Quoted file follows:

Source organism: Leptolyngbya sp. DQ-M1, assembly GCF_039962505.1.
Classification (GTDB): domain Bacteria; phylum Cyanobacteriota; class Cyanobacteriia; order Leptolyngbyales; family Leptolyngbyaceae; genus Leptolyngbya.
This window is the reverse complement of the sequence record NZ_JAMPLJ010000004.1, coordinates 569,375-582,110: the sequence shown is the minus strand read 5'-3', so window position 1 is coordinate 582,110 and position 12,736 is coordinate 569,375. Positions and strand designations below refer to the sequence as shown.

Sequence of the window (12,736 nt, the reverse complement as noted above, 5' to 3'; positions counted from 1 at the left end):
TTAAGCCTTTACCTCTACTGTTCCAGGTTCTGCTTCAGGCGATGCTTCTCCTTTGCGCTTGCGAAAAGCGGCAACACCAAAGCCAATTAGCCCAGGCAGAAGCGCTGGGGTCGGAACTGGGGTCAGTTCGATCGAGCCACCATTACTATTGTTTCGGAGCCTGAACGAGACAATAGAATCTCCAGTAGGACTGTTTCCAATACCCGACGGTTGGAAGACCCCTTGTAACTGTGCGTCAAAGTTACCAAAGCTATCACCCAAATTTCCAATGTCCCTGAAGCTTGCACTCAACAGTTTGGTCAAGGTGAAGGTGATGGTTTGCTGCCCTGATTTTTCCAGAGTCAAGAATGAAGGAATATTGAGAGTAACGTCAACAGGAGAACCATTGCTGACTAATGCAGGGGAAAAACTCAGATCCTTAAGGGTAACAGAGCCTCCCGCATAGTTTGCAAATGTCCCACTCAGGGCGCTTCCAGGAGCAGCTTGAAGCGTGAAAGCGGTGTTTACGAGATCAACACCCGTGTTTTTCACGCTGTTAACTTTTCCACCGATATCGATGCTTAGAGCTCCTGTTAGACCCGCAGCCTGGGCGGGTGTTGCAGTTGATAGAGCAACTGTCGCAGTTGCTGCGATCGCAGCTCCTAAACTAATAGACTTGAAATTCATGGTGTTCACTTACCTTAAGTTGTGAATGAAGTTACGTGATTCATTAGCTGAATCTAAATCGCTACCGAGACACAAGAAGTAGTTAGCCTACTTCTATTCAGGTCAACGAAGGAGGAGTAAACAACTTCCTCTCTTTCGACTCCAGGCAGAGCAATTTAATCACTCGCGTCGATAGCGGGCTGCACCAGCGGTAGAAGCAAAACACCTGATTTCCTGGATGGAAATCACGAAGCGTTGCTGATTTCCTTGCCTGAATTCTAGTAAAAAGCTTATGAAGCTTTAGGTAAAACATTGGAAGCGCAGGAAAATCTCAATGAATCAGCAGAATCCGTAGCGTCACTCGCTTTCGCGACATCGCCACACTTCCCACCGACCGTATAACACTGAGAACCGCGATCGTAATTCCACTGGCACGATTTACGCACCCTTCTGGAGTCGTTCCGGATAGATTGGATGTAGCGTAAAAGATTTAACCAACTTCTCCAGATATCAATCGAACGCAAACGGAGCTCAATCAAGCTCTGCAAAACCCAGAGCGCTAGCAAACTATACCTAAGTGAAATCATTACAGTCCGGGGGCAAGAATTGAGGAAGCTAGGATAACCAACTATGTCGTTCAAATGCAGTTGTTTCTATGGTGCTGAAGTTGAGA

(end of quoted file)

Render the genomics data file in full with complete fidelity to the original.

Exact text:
Source organism: Leptolyngbya sp. DQ-M1, assembly GCF_039962505.1.
Classification (GTDB): domain Bacteria; phylum Cyanobacteriota; class Cyanobacteriia; order Leptolyngbyales; family Leptolyngbyaceae; genus Leptolyngbya.
This window is the reverse complement of the sequence record NZ_JAMPLJ010000004.1, coordinates 569,375-582,110: the sequence shown is the minus strand read 5'-3', so window position 1 is coordinate 582,110 and position 12,736 is coordinate 569,375. Positions and strand designations below refer to the sequence as shown.

Sequence of the window (12,736 nt, the reverse complement as noted above, 5' to 3'; positions counted from 1 at the left end):
TTAAGCCTTTACCTCTACTGTTCCAGGTTCTGCTTCAGGCGATGCTTCTCCTTTGCGCTTGCGAAAAGCGGCAACACCAAAGCCAATTAGCCCAGGCAGAAGCGCTGGGGTCGGAACTGGGGTCAGTTCGATCGAGCCACCATTACTATTGTTTCGGAGCCTGAACGAGACAATAGAATCTCCAGTAGGACTGTTTCCAATACCCGACGGTTGGAAGACCCCTTGTAACTGTGCGTCAAAGTTACCAAAGCTATCACCCAAATTTCCAATGTCCCTGAAGCTTGCACTCAACAGTTTGGTCAAGGTGAAGGTGATGGTTTGCTGCCCTGATTTTTCCAGAGTCAAGAATGAAGGAATATTGAGAGTAACGTCAACAGGAGAACCATTGCTGACTAATGCAGGGGAAAAACTCAGATCCTTAAGGGTAACAGAGCCTCCCGCATAGTTTGCAAATGTCCCACTCAGGGCGCTTCCAGGAGCAGCTTGAAGCGTGAAAGCGGTGTTTACGAGATCAACACCCGTGTTTTTCACGCTGTTAACTTTTCCACCGATATCGATGCTTAGAGCTCCTGTTAGACCCGCAGCCTGGGCGGGTGTTGCAGTTGATAGAGCAACTGTCGCAGTTGCTGCGATCGCAGCTCCTAAACTAATAGACTTGAAATTCATGGTGTTCACTTACCTTAAGTTGTGAATGAAGTTACGTGATTCATTAGCTGAATCTAAATCGCTACCGAGACACAAGAAGTAGTTAGCCTACTTCTATTCAGGTCAACGAAGGAGGAGTAAACAACTTCCTCTCTTTCGACTCCAGGCAGAGCAATTTAATCACTCGCGTCGATAGCGGGCTGCACCAGCGGTAGAAGCAAAACACCTGATTTCCTGGATGGAAATCACGAAGCGTTGCTGATTTCCTTGCCTGAATTCTAGTAAAAAGCTTATGAAGCTTTAGGTAAAACATTGGAAGCGCAGGAAAATCTCAATGAATCAGCAGAATCCGTAGCGTCACTCGCTTTCGCGACATCGCCACACTTCCCACCGACCGTATAACACTGAGAACCGCGATCGTAATTCCACTGGCACGATTTACGCACCCTTCTGGAGTCGTTCCGGATAGATTGGATGTAGCGTAAAAGATTTAACCAACTTCTCCAGATATCAATCGAACGCAAACGGAGCTCAATCAAGCTCTGCAAAACCCAGAGCGCTAGCAAACTATACCTAAGTGAAATCATTACAGTCCGGGGGCAAGAATTGAGGAAGCTAGGATAACCAACTATGTCGTTCAAATGCAGTTGTTTCTATGGTGCTGAAGTTGAGA